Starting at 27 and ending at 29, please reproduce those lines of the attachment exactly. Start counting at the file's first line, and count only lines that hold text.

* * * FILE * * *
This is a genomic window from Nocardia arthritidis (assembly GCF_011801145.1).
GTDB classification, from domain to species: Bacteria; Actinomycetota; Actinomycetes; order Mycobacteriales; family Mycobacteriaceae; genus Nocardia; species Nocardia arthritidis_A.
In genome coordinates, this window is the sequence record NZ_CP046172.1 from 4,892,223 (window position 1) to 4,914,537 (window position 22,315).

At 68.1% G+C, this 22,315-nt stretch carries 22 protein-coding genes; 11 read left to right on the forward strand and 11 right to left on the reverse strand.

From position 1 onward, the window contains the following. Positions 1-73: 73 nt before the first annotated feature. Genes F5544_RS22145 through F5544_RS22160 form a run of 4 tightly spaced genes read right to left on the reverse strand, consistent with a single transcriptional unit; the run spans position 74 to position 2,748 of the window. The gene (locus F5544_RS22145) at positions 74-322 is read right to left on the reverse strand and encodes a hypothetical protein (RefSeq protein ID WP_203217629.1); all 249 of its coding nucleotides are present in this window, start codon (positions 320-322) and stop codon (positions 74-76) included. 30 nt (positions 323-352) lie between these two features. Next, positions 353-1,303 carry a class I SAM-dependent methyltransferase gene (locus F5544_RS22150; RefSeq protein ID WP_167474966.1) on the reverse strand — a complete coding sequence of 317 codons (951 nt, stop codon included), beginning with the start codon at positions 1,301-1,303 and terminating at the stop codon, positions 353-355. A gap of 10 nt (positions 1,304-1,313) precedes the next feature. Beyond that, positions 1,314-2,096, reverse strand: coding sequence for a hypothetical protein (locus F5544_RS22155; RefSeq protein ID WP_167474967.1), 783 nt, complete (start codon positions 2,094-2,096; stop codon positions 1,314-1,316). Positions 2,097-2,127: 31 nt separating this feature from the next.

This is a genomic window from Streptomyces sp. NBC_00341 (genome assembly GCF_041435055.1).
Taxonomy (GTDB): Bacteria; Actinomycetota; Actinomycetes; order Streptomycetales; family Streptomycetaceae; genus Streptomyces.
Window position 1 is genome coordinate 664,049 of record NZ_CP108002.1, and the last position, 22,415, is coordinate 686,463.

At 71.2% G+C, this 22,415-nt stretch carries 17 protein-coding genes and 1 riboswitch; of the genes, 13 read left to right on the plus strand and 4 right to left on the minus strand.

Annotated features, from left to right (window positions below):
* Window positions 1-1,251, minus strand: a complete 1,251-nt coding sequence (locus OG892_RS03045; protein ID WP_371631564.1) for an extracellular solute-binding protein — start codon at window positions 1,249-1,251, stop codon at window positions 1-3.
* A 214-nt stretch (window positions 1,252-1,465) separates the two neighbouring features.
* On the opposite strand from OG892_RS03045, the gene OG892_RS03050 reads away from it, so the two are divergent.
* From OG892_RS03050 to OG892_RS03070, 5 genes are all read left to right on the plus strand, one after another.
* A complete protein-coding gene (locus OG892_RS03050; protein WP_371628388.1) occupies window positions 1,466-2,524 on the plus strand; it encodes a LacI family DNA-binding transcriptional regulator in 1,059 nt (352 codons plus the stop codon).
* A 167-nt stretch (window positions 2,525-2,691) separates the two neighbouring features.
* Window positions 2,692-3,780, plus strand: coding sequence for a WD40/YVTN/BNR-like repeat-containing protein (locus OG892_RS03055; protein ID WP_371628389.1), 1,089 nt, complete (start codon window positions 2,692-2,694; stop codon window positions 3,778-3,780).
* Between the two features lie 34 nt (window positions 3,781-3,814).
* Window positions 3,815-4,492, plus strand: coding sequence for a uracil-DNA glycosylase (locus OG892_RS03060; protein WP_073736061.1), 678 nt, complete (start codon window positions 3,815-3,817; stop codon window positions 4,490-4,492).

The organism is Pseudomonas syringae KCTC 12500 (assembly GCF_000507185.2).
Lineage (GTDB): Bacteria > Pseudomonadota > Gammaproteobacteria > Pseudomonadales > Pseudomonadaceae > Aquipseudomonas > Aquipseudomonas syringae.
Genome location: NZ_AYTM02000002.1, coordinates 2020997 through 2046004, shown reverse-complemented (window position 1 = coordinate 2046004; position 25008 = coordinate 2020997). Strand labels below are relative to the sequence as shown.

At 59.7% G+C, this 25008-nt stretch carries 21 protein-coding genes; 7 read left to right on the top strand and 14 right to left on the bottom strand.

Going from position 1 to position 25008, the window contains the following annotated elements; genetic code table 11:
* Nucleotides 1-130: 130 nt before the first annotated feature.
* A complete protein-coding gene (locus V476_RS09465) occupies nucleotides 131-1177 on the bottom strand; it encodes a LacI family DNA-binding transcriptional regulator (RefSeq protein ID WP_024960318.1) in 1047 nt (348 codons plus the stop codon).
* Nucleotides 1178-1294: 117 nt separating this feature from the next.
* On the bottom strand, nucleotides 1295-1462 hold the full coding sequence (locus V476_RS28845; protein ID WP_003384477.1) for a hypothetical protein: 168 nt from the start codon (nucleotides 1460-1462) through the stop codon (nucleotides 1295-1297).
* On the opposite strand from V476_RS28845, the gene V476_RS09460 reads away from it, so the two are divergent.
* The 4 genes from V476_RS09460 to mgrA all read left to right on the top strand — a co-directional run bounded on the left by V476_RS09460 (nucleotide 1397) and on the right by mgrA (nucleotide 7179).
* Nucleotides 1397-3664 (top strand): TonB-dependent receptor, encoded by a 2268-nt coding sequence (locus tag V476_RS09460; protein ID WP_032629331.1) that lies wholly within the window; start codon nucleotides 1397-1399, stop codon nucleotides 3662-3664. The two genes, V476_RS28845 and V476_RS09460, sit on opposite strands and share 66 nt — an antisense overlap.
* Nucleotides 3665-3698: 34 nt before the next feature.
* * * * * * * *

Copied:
* Nucleotides 1178-1294: 117 nt separating this feature from the next.
* On the bottom strand, nucleotides 1295-1462 hold the full coding sequence (locus V476_RS28845; protein ID WP_003384477.1) for a hypothetical protein: 168 nt from the start codon (nucleotides 1460-1462) through the stop codon (nucleotides 1295-1297).
* On the opposite strand from V476_RS28845, the gene V476_RS09460 reads away from it, so the two are divergent.